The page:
As I was having endless headaches mining the Google for tips on getting Fedora Linux 14 to run in full-screen mode on my Mac using VirtualBox. The missing pieces were some yum updates that had to be run, it's now running beautifully.

As is typical, I had to wade through several pages of hits that didn't solve the problem, hopefully this will boost the real solution.

Sunday, December 12, 2010

Testing Groovy/Grails with Jargon

I'm having a great time looking at Groovy and Grails as a rapid development environment for iRODS web interfaces via the new Jargon API I am developing.

Jargon is a pure Java API that encapsulates the iRODS server protocol. I am developing a new version, and one of the goals is to make it more usable in Spring-based apps. I have web projects to develop, and at the same time, I need to kick the tires on how Jargon works with dynamic scripting languages. So far, so good. I'm able to wire together some simple things, and utilize the Jargon libraries quite smoothly. Here's a little bit of wiring together of IRODSFileSystem using Spring DSL:

beans = {

irodsFileSystem( {
bean ->
bean.factoryMethod = "instance"
bean.singleton = true

irodsFileServiceWrapperService(mydrop.IrodsFileServiceWrapperService) {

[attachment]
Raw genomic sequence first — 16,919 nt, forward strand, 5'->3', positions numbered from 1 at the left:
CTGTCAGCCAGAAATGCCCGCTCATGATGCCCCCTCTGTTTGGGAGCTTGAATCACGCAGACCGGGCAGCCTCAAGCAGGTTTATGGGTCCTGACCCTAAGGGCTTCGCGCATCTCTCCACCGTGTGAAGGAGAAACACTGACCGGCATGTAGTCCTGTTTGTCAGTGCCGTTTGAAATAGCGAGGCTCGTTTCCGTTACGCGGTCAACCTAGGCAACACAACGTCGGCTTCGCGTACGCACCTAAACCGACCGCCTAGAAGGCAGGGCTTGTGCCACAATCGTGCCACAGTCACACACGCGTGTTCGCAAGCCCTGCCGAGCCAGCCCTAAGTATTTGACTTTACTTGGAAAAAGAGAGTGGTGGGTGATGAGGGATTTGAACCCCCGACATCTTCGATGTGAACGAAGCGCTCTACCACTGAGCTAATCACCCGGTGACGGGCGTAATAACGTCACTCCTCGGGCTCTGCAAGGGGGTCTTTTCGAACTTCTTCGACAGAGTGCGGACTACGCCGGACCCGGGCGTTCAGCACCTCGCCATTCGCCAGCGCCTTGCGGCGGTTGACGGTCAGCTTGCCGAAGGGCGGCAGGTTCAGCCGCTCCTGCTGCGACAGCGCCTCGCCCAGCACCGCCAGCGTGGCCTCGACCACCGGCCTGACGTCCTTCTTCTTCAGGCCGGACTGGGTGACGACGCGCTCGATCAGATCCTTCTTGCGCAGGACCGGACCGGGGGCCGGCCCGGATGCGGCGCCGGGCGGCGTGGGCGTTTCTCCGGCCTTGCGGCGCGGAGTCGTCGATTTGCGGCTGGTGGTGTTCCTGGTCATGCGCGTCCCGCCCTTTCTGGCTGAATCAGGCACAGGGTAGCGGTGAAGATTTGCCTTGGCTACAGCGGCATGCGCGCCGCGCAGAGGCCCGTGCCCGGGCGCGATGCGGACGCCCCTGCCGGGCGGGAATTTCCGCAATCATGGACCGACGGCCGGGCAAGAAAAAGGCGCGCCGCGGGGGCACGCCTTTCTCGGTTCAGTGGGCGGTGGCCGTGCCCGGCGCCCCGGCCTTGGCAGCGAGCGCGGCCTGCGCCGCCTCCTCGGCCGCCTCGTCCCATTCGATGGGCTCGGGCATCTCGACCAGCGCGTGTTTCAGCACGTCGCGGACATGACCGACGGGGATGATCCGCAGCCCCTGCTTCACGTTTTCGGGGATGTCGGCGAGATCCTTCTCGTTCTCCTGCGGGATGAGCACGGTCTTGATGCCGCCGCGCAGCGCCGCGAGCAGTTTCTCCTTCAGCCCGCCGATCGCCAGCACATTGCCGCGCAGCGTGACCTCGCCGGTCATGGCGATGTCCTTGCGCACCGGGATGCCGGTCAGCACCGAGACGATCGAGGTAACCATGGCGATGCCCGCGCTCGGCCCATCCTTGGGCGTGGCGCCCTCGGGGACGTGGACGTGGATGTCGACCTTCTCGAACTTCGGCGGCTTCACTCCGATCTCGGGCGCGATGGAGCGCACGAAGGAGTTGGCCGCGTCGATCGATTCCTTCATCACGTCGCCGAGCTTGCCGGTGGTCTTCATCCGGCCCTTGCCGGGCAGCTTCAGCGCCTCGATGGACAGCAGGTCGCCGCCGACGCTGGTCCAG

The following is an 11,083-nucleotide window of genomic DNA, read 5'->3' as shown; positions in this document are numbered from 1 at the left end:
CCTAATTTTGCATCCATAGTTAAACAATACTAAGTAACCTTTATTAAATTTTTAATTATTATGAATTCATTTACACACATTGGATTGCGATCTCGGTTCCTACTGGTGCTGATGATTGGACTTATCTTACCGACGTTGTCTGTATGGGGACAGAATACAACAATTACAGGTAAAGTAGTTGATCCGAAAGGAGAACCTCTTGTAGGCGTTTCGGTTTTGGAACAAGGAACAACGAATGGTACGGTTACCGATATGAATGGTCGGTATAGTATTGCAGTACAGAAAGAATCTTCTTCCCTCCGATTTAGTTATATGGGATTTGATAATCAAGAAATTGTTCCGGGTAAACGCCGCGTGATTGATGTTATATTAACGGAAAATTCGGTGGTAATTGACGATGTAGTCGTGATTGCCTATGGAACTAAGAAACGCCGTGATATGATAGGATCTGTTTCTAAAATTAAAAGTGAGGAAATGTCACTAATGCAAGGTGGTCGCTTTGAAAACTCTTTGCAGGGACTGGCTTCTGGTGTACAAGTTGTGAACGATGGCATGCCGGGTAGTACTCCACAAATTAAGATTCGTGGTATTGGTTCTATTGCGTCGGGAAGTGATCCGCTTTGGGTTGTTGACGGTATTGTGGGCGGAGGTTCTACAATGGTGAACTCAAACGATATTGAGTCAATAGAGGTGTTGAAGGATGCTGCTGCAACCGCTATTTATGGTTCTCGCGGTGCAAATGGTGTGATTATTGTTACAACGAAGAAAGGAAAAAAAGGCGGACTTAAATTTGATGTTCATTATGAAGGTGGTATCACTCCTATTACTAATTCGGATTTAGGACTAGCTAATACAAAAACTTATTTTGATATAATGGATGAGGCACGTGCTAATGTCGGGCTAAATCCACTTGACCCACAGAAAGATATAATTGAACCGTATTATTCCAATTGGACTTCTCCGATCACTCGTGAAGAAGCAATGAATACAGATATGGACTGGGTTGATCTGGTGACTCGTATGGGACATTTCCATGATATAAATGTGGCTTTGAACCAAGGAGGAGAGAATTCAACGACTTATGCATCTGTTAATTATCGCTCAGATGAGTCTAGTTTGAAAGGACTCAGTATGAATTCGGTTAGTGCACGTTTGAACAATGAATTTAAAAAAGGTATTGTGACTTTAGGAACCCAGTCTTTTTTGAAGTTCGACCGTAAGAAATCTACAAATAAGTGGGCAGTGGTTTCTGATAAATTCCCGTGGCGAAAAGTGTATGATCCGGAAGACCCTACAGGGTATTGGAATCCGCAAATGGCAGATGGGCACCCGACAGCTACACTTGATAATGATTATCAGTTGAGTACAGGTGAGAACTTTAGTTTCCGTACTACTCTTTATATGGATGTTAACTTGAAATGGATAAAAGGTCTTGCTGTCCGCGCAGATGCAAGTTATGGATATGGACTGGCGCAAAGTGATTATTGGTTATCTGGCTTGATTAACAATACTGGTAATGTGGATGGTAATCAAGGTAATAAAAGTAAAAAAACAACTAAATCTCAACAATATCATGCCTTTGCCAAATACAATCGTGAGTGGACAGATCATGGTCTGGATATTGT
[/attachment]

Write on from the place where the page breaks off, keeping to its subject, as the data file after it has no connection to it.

irodsFileSystem = ref("irodsFileSystem")

irodsAuthenticationHelperService(mydrop.IRODSAuthenticationHelperService) {
irodsFileServiceWrapperService = ref("irodsFileServiceWrapperService")


Here's a bit of my hacked auth code (I need to see how to more formally wire in Spring Security with Grails:

IrodsFileServiceWrapperService irodsFileServiceWrapperService

* Validate the user by logging into iRODS under the given credentials. Also retrieve the iRODS user groups for
* use in role-based access
* @param host
* @param port
* @param zone
* @param userName
* @param password
* @param resource
* @return
def authenticate(String host, int port, String zone, String userName, String password, String resource) throws AuthenticationException {
def irodsAccount = IRODSAccount.instance(host, port, userName, password, resource, zone, "")
def irodsFileSystem = irodsFileServiceWrapperService.getIrodsFileSystem()
def irodsAccountAuthenticationManager = new IRODSAccountAuthenticationManager()
irodsAccountAuthenticationManager.setIrodsAccessObjectFactory irodsFileSystem.getIRODSAccessObjectFactory()
def irodsAuthentication = new IRODSAuthenticationToken(irodsAccount)
def irodsAuthenticationToken = irodsAccountAuthenticationManager.authenticate(irodsAuthentication)

I'm certain that this is not the most beautiful Grails code, but it's promising nevertheless.

Saturday, November 13, 2010